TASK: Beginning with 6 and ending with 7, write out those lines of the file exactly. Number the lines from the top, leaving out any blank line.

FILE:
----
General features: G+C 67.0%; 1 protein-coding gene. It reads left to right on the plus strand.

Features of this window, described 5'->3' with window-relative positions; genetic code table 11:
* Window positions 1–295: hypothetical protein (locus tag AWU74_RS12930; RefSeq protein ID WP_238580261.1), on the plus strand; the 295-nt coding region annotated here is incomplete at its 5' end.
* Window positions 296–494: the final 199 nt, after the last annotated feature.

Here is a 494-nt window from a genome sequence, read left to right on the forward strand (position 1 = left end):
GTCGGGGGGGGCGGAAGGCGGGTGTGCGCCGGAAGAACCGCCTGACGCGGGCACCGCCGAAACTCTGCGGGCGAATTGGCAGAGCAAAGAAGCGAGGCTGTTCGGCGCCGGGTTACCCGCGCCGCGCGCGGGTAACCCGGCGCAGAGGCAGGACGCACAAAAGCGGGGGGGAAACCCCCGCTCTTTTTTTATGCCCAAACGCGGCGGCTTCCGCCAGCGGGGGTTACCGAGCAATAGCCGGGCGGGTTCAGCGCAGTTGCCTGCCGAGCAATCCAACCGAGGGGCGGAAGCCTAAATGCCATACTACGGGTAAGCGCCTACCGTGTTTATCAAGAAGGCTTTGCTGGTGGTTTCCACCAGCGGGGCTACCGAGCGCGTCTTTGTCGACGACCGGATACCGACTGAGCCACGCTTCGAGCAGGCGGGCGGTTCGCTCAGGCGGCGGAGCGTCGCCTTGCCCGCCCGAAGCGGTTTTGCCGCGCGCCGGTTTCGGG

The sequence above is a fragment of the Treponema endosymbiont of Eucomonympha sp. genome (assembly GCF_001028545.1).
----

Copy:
GTCGGGGGGGGCGGAAGGCGGGTGTGCGCCGGAAGAACCGCCTGACGCGGGCACCGCCGAAACTCTGCGGGCGAATTGGCAGAGCAAAGAAGCGAGGCTGTTCGGCGCCGGGTTACCCGCGCCGCGCGCGGGTAACCCGGCGCAGAGGCAGGACGCACAAAAGCGGGGGGGAAACCCCCGCTCTTTTTTTATGCCCAAACGCGGCGGCTTCCGCCAGCGGGGGTTACCGAGCAATAGCCGGGCGGGTTCAGCGCAGTTGCCTGCCGAGCAATCCAACCGAGGGGCGGAAGCCTAAATGCCATACTACGGGTAAGCGCCTACCGTGTTTATCAAGAAGGCTTTGCTGGTGGTTTCCACCAGCGGGGCTACCGAGCGCGTCTTTGTCGACGACCGGATACCGACTGAGCCACGCTTCGAGCAGGCGGGCGGTTCGCTCAGGCGGCGGAGCGTCGCCTTGCCCGCCCGAAGCGGTTTTGCCGCGCGCCGGTTTCGGG

The sequence above is a fragment of the Treponema endosymbiont of Eucomonympha sp. genome (assembly GCF_001028545.1).